Figure 2 shows the estimation of hexanucleotide repeat number and size range for all expansion mutation carriers. For statistical analyses, we considered four different metrics of the repeat length that included minimum, maximum, median and modal number of repeats for those patients in which a dense smear fragment appeared beyond the average allele length. None of these metrics correlated with gender or family history of disease in either the entire cohort or the two clinical phenotypes, independently. Likewise, the four expansion size measures did not correlate with age of clinical onset or disease duration (from onset to death) in FTD nor in ALS patients (data not shown). Of note, ALS patients had larger expansions than FTD patients, with significantly higher maximum, median and modal number of hexanucleotide repeats (P = 0.012, 0.02 and 0.01, respectively; Table 1). None of the four estimates were different between ALS cases with bulbar or spinal onset (i.e. median, 1693 ± 755 versus 1615 ± 530, respectively, P = 0.377). The median hexanucleotide repeat number significantly correlated with the range of repeat sizes (Spearman's ρ = 0.743, P = 1.05 × 10–11; Supplementary Material, Fig. S2), thus indicating that larger expansions presented greater hexanucleotide repeat ranges.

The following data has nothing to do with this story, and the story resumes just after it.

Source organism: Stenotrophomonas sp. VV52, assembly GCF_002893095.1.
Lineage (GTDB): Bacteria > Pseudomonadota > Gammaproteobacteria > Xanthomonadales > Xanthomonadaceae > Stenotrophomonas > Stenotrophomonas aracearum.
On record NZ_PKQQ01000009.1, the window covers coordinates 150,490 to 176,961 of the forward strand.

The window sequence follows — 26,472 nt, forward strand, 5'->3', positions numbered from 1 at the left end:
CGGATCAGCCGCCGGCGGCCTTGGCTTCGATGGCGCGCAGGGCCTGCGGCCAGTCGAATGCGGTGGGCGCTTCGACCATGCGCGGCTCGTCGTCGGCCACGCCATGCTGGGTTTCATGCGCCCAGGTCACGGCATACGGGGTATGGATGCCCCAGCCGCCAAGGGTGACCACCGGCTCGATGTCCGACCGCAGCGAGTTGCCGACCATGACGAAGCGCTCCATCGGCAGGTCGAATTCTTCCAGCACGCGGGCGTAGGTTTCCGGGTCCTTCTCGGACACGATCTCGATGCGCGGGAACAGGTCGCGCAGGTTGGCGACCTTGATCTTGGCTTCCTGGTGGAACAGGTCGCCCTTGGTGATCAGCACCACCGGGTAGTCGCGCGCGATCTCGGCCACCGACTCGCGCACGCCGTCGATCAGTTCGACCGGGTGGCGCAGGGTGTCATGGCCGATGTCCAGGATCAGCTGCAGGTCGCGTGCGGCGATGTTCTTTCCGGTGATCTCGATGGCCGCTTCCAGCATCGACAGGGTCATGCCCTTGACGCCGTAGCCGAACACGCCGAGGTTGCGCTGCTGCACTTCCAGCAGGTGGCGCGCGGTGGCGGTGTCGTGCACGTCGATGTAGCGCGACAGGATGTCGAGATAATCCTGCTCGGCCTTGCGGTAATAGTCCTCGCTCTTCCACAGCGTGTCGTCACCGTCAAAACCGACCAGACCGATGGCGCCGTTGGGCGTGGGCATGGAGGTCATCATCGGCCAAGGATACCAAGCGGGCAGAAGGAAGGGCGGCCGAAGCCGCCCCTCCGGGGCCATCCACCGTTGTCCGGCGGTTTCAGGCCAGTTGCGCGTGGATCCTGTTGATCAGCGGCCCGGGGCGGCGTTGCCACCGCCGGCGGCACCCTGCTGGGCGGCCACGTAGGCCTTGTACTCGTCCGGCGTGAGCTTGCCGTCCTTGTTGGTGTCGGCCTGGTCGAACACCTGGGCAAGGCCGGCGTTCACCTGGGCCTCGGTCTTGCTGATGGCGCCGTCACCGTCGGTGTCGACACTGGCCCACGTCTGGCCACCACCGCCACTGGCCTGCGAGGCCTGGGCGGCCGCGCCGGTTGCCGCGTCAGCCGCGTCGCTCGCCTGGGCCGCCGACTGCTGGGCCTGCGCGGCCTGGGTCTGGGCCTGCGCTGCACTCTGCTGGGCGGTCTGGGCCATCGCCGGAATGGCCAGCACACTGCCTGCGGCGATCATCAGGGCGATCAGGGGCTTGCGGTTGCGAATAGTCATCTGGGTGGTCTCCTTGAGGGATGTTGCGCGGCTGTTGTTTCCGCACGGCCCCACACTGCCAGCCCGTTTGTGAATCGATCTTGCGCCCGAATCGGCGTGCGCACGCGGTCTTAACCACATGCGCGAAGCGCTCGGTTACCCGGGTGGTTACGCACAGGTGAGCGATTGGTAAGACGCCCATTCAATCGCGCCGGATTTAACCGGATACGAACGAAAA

Figure 2.